The four drivers of B2B e-commerce ROI


According to a report by Frost & Sullivan the B2B e-commerce market is expected to hit $6.7 trillion by 2020. Those are heady numbers, but as a whole B2B companies have been slower to embrace digital commerce than their B2C counterparts.

That reluctance is melting rather quickly, and I believe we are now at an inflection point. A surge of B2B companies will be launching and expanding e-commerce efforts in the next few years. This shift is being driven by a number of imperatives, with evolving customer expectations as the underlying and core change that is pulling B2B firms into adopting e-commerce.

The customers of B2B companies now expect to be able to place their orders online, particularly for repeat orders. Prospective customers are conducting their product searches digitally, discovering new suppliers every day via Google and Amazon.

There is little doubt that research and purchase behaviors are migrating to the Internet, and this creates opportunities for manufacturers and distributors that take action.

Making the leap to e-commerce involves overcoming organizational inertia and seizing control of your opportunity. This takes work, combined with leadership. There are deep organizational and technical issues to address (see my post on sales channel alignment). But there are also some very strong incentives for doing so, including significant revenue and efficiency gains.

The most obvious benefit of migrating online, of course, has to do with sales growth. But there are advantages that go well beyond near term top line benefits. Let’s take a look at the ROI model for e-commerce, which encompasses four components.

Four pillars to grow B2B e-commerce ROI

1. Incremental revenue from existing customers

An e-commerce presence generates more sales from existing customers. Most traditional companies assume that e-commerce revenue is just a shift from other income sources such as call centers, email orders, and other channels. But revenue from existing customers is often incremental (e.g. would not have been earned otherwise) – deepening the seller’s share of spend from its customers.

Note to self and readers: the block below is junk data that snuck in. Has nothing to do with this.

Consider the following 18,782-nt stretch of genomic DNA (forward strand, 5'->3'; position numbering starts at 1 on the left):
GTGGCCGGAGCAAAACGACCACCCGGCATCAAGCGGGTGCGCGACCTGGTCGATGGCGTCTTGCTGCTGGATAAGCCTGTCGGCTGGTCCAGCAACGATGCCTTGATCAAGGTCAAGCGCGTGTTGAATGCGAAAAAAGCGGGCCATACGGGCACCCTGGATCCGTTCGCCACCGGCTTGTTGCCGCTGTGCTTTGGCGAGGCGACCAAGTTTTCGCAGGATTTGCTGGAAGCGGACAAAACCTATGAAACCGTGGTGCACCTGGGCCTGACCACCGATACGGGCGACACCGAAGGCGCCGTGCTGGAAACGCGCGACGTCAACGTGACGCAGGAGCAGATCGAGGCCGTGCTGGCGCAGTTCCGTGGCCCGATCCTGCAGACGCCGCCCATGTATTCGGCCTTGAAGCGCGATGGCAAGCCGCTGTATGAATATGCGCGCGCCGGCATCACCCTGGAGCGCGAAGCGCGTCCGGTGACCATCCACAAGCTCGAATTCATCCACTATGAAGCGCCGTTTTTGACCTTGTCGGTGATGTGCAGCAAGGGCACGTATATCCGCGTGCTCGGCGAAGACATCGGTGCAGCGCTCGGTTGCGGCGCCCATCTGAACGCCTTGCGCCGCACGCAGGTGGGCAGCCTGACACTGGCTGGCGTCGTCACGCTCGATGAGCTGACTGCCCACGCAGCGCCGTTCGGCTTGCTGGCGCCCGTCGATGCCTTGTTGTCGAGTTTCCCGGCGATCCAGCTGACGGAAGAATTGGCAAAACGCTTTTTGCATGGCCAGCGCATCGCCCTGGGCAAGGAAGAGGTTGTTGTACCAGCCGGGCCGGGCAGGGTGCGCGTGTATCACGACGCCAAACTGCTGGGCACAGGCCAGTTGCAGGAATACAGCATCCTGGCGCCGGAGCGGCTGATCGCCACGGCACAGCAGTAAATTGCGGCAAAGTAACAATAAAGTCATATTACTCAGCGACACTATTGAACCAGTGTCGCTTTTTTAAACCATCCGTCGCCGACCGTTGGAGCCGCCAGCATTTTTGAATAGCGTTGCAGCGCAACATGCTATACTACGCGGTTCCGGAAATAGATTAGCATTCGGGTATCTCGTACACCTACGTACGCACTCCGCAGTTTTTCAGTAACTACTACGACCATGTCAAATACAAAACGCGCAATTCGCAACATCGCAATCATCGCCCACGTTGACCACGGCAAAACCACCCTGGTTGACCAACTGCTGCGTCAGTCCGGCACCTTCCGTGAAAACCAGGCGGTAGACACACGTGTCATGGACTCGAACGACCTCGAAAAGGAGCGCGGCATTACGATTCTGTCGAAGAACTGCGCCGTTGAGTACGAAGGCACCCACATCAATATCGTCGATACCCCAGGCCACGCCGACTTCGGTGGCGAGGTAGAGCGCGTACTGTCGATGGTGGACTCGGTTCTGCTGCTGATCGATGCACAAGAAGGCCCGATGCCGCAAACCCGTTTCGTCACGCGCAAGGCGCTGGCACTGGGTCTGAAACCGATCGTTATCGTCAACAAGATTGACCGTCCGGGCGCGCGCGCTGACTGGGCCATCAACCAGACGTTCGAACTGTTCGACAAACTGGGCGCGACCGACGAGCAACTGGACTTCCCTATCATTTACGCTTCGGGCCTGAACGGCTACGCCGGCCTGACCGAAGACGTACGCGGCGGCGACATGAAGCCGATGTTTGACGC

One powerful tool that enables this increase is web merchandising. This is often a new concept to B2B companies. Web merchandising is not a role that I find often in working with dozens of B2B firms, but it is key to maximizing e-commerce effectiveness.

In its simplest form, web merchandising involves exposing products at key moments during the online shopping experience, such as on product detail pages or in the shopping cart or online checkout. The products presented can be items that your buyers may not be aware that you offer. Many B2B companies that take advantage of web merchandising are gaining a greater share of the customer’s wallet by displaying items that go with (or are bundled) with the products in the buyer’s shopping cart.

By up-selling and cross-selling items related to what is in the cart, these companies are increasing the revenue potential of each of their customers.

2. New revenue from new customers

E-commerce also enables manufacturers and distributors to reach and serve new customers. Sometimes these are market segments that your traditional salesforce did not know existed.

A case in point is a company I work with called Mountz. This company manufactures precision metric and torque measurement tools, sensors, and fasteners, which are vital to a number of industries. Their customers including many leading companies that manufacture products (original equipment manufacturers, or OEMs), such the aerospace giant Boeing, as well as after market resellers and technicians in the field